By: Ryo Mizuno; Hitoshi Yasuda (original concept)
Illustrator: Yutaka Izubuchi
Translator: Lillian Olsen
Release Date: December 19, 2017; (original) 19
Publisher: Seven Seas
Received From: Publisher
(All reviews are our own, honest opinions.)
There is nothing I appreciate more than a rerelease of an older title, especially when those of us in the US may have missed out on a translation the first time around. These are the light novels and manga of my youth, before my youth, the ones that have formed the genres and tropes we know today. Record of Lodoss War: The Grey Witch by Ryo Mizuno was first published when the concept of light novels was still new. Now, thirty years later, it is brought to the US for the first time.
Record of Lodoss War: The Grey Witch introduces us to Parn, a young swordsman looking for answers and determined to restore honor to his father’s name. Along with a ragtag group of heroes, Parn find himself embroiled in a war that is quickly sweeping over Lodoss. Those who were once friends are now enemies, and someone is pulling strings behind the scenes, an ancient evil that must be found at all costs.
The sheer quality of this light novel is something to be praised in and of itself. The vast majority of the light novels I personally own are paperbacks, most with some scattered black and white images. This is a beautiful hardcover edition with faux leather and gold embossing on the front and back covers. The endpapers are high quality patterned paper. Most of the images are in full color. Even the headers and footers of each page are nicer than normal edition.
This book does what every good light novel should – it is incredibly readable – and it does it with ease. Genre staples that can bog down any typical high fantasy novel are missing here. We don’t get the page long descriptions of the scenery that can grind a scene to a halt. There are no chapter long exposition dumps filled with details of the world and its history which may or may not be completely relevant until the next book or twelve. The activities of the group are touched upon as they make their way from one plot point to another, but the author never gets lost in the endless side stories that can turn an otherwise fast paced fantasy into a ‘story about walking’.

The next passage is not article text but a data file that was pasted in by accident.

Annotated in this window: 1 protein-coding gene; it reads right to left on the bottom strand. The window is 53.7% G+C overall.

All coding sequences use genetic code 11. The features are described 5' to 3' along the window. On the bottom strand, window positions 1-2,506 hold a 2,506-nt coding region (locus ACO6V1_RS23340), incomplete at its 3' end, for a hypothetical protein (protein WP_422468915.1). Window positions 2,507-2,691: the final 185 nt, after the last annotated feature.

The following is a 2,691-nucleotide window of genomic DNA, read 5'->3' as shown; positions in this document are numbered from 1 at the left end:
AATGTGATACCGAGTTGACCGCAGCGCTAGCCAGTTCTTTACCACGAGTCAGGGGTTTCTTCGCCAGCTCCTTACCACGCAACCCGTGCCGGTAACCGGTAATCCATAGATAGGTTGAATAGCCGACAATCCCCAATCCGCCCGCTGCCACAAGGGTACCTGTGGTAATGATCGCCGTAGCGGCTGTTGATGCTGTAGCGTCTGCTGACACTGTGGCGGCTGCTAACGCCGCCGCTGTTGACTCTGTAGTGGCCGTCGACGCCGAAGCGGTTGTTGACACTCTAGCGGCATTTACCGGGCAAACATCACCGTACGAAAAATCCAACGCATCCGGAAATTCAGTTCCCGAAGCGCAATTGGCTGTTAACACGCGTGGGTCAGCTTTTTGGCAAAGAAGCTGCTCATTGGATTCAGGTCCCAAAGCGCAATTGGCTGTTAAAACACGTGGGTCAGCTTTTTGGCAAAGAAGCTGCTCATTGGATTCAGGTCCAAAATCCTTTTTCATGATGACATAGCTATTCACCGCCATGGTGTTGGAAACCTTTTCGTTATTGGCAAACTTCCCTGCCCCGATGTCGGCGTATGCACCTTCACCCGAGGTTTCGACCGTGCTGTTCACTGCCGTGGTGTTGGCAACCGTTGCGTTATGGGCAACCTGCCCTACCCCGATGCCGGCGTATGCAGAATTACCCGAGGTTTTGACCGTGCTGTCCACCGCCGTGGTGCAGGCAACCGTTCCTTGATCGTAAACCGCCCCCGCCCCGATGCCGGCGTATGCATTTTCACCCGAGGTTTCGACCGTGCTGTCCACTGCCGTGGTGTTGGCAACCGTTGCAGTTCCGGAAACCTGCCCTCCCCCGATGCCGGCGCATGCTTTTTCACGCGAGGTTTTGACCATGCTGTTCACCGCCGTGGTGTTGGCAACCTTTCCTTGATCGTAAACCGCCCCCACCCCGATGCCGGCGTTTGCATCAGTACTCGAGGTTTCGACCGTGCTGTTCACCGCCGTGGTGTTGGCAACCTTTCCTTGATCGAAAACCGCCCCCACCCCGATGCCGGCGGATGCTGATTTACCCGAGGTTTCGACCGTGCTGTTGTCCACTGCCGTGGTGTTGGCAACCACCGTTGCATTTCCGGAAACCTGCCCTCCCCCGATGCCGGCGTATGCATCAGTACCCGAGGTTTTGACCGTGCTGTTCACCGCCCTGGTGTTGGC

Instead, we get to know the character’s through dialogue, their actions in battle, and a very good use of third person omniscient narration. We see into each character’s head, however briefly that may be. Each character has joined this group for a specific reason, many following a quest of their own. We also get to see into the minds of other characters – kings, wizards, villains – allowing the reader a full grasp of the overarching story of the war enveloping Lodoss.
Despite only being one book and having some time small time skips, the passage of time is easily felt. Parn develops both in mentality and in skill. The effects of war are seen, even if the war itself is not always present on the page. The effects of time upon the heroes of old who now fight against one another are stark, the irony and melancholy still felt despite the reader not having followed these characters on their own heroic missions.
This is a standard high fantasy novel in many ways. Many hallmarks of the genre are found here, not only those typical to light novels, manga, and anime, but of high fantasy literature in general. Elves and dwarves grace the pages. Parn is an orphan setting out on a coming of age/heroes journey. Dragons and other fantastical creatures, while found in great abundance, are also found within the book. Magic is abundant, with different characters using different types of magic. And of course we have ancient, forgotten civilizations, evil emperors, and conflict across the continent.
In fact, this works in the books favor, especially outside of Japan. This book is extremely accessible to a wide range of people. Like the older anime adaptation? Read the book! Like light novels? Check out one of the first in the genre! Like fantasy novels? This one has all of the staples you’ve grown to love!
There is some wonderful art within the book as well. The opening pages bear color images of the main character and his companions along with a short description of who them along with a map of Lodoss. The end of the book has more images, these being more full color images showing scenes and characters from the book. All of the full color images are soft, using muted colors and a watercolor-like quality. Backgrounds are usually not very detailed, instead being a swath of blended watercolor paints.
Yet my favorite images are found scattered throughout the novel. These are beautiful images made in much the same manner as the rest only this time in black and white. Each picture is a mixture of watercolor and pencil. Backgrounds are minimalistic, lending well to the play of light and dark within each image, especially in certain pictures. This creates a very interesting minimalistic quality to the images, something I really love.
Record of Lodoss War: The Grey Witch is a book which fans of manga, anime, and general fantasy fiction are bound to love. I sincerely hope that further titles in the Record of Lodoss War series are translated and released in the future. This is a truly wonderful series that I urge everyone to read, and sits in a place of honor on my shelf.
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